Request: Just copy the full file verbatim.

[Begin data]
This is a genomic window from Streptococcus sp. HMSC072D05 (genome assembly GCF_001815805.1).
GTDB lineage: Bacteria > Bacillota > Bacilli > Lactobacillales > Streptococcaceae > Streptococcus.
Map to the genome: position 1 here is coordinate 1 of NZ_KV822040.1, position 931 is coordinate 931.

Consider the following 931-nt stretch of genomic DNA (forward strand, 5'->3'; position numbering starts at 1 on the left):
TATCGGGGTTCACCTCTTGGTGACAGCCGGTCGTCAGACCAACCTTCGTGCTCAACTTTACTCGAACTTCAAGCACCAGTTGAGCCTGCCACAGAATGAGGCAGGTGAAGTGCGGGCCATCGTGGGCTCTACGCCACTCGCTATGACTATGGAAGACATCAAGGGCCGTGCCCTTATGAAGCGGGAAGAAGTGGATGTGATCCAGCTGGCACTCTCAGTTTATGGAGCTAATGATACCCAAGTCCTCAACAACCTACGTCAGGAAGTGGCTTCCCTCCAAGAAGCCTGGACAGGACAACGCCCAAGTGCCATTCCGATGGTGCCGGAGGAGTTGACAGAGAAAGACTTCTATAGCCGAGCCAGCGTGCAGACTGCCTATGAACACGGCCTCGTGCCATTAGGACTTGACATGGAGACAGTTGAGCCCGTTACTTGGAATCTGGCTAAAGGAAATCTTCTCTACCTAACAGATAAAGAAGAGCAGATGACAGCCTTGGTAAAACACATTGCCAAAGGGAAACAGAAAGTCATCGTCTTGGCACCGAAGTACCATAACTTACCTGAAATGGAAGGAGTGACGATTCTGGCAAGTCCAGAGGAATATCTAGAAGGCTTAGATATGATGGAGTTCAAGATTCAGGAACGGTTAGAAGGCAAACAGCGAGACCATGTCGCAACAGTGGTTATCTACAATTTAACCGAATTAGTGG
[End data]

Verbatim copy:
This is a genomic window from Streptococcus sp. HMSC072D05 (genome assembly GCF_001815805.1).
GTDB lineage: Bacteria > Bacillota > Bacilli > Lactobacillales > Streptococcaceae > Streptococcus.
Map to the genome: position 1 here is coordinate 1 of NZ_KV822040.1, position 931 is coordinate 931.

Consider the following 931-nt stretch of genomic DNA (forward strand, 5'->3'; position numbering starts at 1 on the left):
TATCGGGGTTCACCTCTTGGTGACAGCCGGTCGTCAGACCAACCTTCGTGCTCAACTTTACTCGAACTTCAAGCACCAGTTGAGCCTGCCACAGAATGAGGCAGGTGAAGTGCGGGCCATCGTGGGCTCTACGCCACTCGCTATGACTATGGAAGACATCAAGGGCCGTGCCCTTATGAAGCGGGAAGAAGTGGATGTGATCCAGCTGGCACTCTCAGTTTATGGAGCTAATGATACCCAAGTCCTCAACAACCTACGTCAGGAAGTGGCTTCCCTCCAAGAAGCCTGGACAGGACAACGCCCAAGTGCCATTCCGATGGTGCCGGAGGAGTTGACAGAGAAAGACTTCTATAGCCGAGCCAGCGTGCAGACTGCCTATGAACACGGCCTCGTGCCATTAGGACTTGACATGGAGACAGTTGAGCCCGTTACTTGGAATCTGGCTAAAGGAAATCTTCTCTACCTAACAGATAAAGAAGAGCAGATGACAGCCTTGGTAAAACACATTGCCAAAGGGAAACAGAAAGTCATCGTCTTGGCACCGAAGTACCATAACTTACCTGAAATGGAAGGAGTGACGATTCTGGCAAGTCCAGAGGAATATCTAGAAGGCTTAGATATGATGGAGTTCAAGATTCAGGAACGGTTAGAAGGCAAACAGCGAGACCATGTCGCAACAGTGGTTATCTACAATTTAACCGAATTAGTGG